Tag Archive | Fibromyalgia

Things not to say to Chronic Pain sufferers…

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As someone who deals with chronic pain daily there are just some things, I
wish people would stop saying to me and to others who suffer from chronic pain
due to illnesses such as Spinal Cord Injury, Chiari Malformation, Fibromyalgia,
MS, and Lupus to name a few. Me and my fellow suffers realize that people just
want to be helpful and offer their opinions and/or advice to try to lessen the
pain or help us find other ways to cope and deal with the pain. Rest assured
that most of us that deal with chronic illness and pain daily want nothing more
for the pain, fatigue, and other symptoms to just go away even if it is just
for the moment.

So here are some things that others would not say to me or to my fellow
suffers:

1) Your pain really is not that bad. Well, let
me say for all of us who suffer from any chronic painful illness, IT IS REAL!
The pain and fatigue are real. The sleepless nights are real. The intensity may
vary during the day, but if we were not taking medication on a regular basis
most of us would become non-functional and have pain of 10+.

2) We all get aches and pains as we get older. Yes, we all
to get more aches and pains, but the pain most of us battling chronic illness
have is intensified. And for a great many of us we begin to experience pain at
an age when we should not hurt.

3) If you sleep more you will feel better. Well, sleep is
important, but unfortunately the ability stay asleep is a challenge. Often even
after a full night of sleep for people with SCI, nerve damage, Lupus, and
Fibromyalgia we still do not awake refreshed because the body does not get into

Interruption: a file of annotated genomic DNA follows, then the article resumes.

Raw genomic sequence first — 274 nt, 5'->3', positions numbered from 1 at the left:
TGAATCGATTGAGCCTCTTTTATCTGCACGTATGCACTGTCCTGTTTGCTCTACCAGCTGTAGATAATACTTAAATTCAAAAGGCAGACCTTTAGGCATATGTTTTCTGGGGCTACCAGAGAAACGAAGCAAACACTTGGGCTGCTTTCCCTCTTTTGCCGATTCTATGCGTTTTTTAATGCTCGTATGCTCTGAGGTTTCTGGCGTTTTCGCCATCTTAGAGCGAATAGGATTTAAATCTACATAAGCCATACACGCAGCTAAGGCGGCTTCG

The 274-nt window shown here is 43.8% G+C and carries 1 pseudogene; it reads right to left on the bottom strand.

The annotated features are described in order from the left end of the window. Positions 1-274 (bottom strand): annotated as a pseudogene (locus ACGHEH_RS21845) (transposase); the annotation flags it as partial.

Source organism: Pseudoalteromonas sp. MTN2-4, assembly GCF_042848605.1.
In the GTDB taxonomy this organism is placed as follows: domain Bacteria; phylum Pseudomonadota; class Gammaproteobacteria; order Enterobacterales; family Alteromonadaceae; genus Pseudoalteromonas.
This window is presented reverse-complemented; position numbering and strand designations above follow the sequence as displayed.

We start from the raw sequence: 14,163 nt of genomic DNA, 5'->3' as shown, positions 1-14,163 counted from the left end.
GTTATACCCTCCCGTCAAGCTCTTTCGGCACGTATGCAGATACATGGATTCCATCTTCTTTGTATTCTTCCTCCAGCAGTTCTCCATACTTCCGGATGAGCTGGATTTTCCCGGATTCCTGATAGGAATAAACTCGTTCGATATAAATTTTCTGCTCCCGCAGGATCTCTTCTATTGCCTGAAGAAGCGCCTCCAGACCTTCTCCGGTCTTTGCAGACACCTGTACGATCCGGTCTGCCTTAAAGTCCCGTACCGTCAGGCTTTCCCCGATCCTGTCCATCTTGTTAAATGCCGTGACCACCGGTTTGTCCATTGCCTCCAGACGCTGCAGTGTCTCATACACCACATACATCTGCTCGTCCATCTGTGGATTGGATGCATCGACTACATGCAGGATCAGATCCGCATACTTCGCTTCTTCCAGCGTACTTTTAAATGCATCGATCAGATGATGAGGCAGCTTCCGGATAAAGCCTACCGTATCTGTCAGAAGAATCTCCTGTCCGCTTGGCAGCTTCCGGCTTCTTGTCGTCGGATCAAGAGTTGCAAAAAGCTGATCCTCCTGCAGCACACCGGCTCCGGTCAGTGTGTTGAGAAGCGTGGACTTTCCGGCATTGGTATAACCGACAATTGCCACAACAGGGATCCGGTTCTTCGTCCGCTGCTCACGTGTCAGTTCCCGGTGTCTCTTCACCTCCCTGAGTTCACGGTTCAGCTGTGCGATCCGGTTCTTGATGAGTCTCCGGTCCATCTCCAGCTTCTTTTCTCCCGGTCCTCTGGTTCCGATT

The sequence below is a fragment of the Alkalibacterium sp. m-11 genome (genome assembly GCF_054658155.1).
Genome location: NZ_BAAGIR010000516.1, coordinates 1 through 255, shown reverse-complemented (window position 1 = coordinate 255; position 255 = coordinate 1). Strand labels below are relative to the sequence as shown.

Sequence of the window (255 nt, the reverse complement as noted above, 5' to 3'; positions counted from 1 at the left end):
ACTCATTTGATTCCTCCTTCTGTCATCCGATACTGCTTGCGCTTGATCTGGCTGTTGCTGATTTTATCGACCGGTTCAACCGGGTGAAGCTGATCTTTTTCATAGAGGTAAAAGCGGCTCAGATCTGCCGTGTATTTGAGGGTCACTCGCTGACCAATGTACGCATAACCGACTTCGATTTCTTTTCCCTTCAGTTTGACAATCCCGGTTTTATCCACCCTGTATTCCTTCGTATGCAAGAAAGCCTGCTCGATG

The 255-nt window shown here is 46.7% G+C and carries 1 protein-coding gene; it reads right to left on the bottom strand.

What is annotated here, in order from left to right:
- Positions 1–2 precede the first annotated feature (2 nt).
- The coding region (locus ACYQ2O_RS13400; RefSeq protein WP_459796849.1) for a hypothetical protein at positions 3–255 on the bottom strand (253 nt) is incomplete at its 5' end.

the deepest stage of sleep. Therefore, even if you manage to stay asleep for
several hours, you are most likely not going to awaken feeling refreshed. This
is the reason that sleep aids are often prescribed. And even then, they do not
always help.

4) You need to get more exercise. Most suffers
have treatment plans which include exercise, but it must be approached slowly
and carefully to avoid triggering a flare. Currently, I exercise at least 1 hr.
at least 4 times per week. When my pain remains low, I take advantage of it and
exercise more. But we must also listen to our bodies and allow for down time
even if it takes more than one day to recuperate. Some days just rolling over
hurts.

5) You do not look sick.  If we let ourselves go and
really showed how bad we feel, then people would not want to be around us. Yet,
when we try to focus on feeling better and put on a “brave face” then we do not
look sick. I know that for me personally when I do my hair and make-up I tend
to feel better even if I must rest afterwards. Remember, sickness has many
different levels and faces.

People mean well. Most often the comment comes from a place of genuine caring
and they just want to help. This note is for them. Please be considerate and